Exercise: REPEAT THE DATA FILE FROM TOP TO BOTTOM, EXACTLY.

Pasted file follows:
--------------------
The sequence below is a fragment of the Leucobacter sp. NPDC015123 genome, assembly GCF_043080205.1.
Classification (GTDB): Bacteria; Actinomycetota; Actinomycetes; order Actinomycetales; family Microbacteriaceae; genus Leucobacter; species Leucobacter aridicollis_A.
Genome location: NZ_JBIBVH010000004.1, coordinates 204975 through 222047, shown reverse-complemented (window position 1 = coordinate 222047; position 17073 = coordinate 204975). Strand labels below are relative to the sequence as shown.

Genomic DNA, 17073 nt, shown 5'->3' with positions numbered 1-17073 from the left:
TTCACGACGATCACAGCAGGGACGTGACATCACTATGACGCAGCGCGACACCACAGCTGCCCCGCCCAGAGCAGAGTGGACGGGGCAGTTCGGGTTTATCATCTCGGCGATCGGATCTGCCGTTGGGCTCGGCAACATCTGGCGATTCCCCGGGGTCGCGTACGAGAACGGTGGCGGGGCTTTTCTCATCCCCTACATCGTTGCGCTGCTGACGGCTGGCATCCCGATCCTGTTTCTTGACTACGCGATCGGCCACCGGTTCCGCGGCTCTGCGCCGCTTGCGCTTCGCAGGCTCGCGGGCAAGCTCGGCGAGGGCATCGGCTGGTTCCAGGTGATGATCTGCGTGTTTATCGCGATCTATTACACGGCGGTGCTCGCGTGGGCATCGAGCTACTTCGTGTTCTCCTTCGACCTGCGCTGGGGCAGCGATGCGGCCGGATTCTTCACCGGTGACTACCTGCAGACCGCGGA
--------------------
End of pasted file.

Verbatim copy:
The sequence below is a fragment of the Leucobacter sp. NPDC015123 genome, assembly GCF_043080205.1.
Classification (GTDB): Bacteria; Actinomycetota; Actinomycetes; order Actinomycetales; family Microbacteriaceae; genus Leucobacter; species Leucobacter aridicollis_A.
Genome location: NZ_JBIBVH010000004.1, coordinates 204975 through 222047, shown reverse-complemented (window position 1 = coordinate 222047; position 17073 = coordinate 204975). Strand labels below are relative to the sequence as shown.

Genomic DNA, 17073 nt, shown 5'->3' with positions numbered 1-17073 from the left:
TTCACGACGATCACAGCAGGGACGTGACATCACTATGACGCAGCGCGACACCACAGCTGCCCCGCCCAGAGCAGAGTGGACGGGGCAGTTCGGGTTTATCATCTCGGCGATCGGATCTGCCGTTGGGCTCGGCAACATCTGGCGATTCCCCGGGGTCGCGTACGAGAACGGTGGCGGGGCTTTTCTCATCCCCTACATCGTTGCGCTGCTGACGGCTGGCATCCCGATCCTGTTTCTTGACTACGCGATCGGCCACCGGTTCCGCGGCTCTGCGCCGCTTGCGCTTCGCAGGCTCGCGGGCAAGCTCGGCGAGGGCATCGGCTGGTTCCAGGTGATGATCTGCGTGTTTATCGCGATCTATTACACGGCGGTGCTCGCGTGGGCATCGAGCTACTTCGTGTTCTCCTTCGACCTGCGCTGGGGCAGCGATGCGGCCGGATTCTTCACCGGTGACTACCTGCAGACCGCGGA